Reader, I murdered him.
A Gothic retelling of Jane Eyre.
Like the heroine of the novel she adores, Jane Steele suffers cruelly at the hands of her aunt and schoolmaster. And like Jane Eyre, they call her wicked – but in her case, she fears the accusation is true. When she flees, she leaves behind the corpses of her tormentors.
A fugitive navigating London’s underbelly, Jane rights wrongs on behalf of the have-nots whilst avoiding the noose. Until an advertisement catches her eye. Her aunt has died and the new master at Highgate House, Mr Thornfield, seeks a governess. Anxious to know if she is Highgate’s true heir, Jane takes the position and is soon caught up in the household’s strange spell. When she falls in love with the mysterious Charles Thornfield, she faces a terrible dilemma: can she possess him – body, soul and secrets – and what if he discovers her murderous past?
I actually had mixed feelings about this book, which is surprising looking at the amazing reviews. I actually ended up enjoying it but found it took me ages to get into. I’m really not sure why – maybe it was the style of writing, maybe the narrative didn’t grip me as much as I thought it would, but it took me a good third of the book to get into it. I actually stopped and started it a few times too, something I rarely do with books!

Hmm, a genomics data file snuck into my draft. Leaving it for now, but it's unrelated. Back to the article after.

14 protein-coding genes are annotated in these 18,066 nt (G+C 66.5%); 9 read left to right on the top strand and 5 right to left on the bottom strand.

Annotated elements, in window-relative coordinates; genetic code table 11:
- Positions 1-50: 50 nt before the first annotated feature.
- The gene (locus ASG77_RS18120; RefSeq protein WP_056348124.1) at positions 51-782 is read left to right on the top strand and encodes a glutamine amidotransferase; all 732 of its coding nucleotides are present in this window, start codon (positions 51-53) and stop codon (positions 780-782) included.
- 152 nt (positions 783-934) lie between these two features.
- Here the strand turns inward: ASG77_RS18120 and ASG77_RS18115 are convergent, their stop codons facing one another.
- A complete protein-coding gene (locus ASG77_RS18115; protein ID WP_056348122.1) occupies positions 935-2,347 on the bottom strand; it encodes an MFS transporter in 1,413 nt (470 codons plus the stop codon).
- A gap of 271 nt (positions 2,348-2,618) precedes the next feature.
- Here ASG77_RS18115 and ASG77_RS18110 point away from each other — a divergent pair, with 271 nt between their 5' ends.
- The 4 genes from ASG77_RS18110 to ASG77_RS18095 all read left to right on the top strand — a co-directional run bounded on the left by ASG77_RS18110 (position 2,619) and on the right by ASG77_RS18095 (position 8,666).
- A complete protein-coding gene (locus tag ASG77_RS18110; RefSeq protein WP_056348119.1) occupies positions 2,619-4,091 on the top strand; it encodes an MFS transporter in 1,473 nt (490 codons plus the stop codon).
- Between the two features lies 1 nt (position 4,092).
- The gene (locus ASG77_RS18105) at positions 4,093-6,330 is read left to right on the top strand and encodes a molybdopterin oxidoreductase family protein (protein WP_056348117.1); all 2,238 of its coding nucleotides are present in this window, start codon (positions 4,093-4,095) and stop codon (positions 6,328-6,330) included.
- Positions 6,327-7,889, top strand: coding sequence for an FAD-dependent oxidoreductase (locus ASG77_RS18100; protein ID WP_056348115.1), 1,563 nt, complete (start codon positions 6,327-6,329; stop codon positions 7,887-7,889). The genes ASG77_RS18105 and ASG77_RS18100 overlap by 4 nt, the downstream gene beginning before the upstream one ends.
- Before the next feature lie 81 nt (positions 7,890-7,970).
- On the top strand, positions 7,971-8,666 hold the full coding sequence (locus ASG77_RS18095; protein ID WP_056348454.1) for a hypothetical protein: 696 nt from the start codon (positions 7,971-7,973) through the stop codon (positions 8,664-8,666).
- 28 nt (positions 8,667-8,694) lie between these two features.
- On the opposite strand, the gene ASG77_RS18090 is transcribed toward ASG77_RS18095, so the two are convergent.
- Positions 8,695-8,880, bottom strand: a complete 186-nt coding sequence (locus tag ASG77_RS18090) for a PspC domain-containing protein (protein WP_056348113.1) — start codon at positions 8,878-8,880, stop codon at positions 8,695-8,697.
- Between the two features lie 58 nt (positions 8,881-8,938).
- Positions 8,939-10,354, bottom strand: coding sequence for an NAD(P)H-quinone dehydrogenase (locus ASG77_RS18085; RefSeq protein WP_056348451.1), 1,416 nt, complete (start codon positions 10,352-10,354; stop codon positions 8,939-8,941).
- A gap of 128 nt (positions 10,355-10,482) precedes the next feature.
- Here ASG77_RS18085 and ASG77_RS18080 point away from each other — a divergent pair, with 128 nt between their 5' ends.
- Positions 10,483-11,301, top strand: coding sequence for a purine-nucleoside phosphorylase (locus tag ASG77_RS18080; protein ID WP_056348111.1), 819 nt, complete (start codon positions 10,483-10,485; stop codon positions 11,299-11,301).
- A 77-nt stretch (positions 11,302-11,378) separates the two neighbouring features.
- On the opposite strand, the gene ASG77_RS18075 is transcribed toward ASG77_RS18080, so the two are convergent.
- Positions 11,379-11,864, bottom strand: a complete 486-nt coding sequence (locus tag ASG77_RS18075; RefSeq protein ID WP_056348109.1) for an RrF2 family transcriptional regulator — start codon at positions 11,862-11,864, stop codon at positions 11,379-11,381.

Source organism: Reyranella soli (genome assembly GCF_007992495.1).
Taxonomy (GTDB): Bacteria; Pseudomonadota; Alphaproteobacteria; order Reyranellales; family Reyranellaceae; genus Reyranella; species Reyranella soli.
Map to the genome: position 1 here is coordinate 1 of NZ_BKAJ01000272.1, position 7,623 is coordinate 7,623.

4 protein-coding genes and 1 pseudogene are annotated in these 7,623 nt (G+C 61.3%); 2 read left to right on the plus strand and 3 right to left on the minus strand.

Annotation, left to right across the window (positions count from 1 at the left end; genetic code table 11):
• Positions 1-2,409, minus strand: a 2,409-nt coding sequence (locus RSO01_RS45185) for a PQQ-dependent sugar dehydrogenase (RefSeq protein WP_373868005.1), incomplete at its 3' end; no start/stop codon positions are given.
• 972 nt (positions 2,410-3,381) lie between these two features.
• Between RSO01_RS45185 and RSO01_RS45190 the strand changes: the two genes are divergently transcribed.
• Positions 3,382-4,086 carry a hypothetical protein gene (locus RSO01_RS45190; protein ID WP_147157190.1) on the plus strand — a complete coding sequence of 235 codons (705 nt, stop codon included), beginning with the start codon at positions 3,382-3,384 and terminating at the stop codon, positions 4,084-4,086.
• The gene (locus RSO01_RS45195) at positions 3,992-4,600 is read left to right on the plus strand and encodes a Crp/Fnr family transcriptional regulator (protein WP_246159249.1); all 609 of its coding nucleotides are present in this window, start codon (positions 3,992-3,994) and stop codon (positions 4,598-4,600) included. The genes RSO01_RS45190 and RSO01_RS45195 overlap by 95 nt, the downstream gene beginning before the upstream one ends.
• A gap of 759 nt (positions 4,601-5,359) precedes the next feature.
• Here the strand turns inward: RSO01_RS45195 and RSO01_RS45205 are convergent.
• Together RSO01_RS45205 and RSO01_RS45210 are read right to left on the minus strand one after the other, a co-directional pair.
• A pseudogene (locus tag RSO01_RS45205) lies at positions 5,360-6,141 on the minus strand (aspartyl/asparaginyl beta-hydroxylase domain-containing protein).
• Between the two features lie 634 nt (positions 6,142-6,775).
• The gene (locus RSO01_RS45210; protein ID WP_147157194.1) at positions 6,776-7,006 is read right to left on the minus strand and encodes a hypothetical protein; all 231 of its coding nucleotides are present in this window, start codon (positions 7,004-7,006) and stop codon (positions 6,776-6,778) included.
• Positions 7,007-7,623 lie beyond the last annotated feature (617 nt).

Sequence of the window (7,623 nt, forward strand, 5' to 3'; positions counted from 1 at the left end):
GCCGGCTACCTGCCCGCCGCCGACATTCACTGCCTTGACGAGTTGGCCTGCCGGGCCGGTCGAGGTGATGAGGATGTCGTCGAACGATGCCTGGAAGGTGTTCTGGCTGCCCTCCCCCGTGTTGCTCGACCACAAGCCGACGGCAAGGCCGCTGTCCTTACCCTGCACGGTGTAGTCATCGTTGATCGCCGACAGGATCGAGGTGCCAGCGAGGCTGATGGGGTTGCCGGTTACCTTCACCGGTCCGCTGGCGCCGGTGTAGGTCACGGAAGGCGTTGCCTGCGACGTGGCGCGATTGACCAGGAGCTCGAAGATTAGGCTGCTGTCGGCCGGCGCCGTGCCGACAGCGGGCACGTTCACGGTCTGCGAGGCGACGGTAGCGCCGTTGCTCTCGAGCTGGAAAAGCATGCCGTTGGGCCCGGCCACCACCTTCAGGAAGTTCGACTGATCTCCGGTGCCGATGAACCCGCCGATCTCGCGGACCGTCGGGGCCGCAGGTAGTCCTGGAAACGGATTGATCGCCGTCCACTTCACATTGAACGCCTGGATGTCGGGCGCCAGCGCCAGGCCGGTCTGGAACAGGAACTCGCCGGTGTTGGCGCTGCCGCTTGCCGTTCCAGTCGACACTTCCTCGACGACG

However, once I’d got into the swing of the story and the language, reading more about the characters and learning more about the wonderful Jane, and noticing the various ways it’s based on and around Jane Eyre, a novel I am very fond of, I found that this is actually a really skilful retelling of the classic story and one I ended up really enjoying!
Jane is a fun, fiesty character that has a real zest for life (sorry for awful cliched phrase) – she takes everything in her stride despite having had some tricky situations occur during her troubled and tough life! I loved the witty way she narrates her own life, as if it’s an autobiography, whilst taking the mickey out of the tropes of the gothic/ romance novel. Very witty! Plus there’s an element of murder thrown in there too which appeals to me…!
I’d recommend this particularly to those who have read (whether they enjoyed or didn’t enjoy) Jane Eyre, as the subtle (and not-so-subtle) nods to the genre are really fun to read!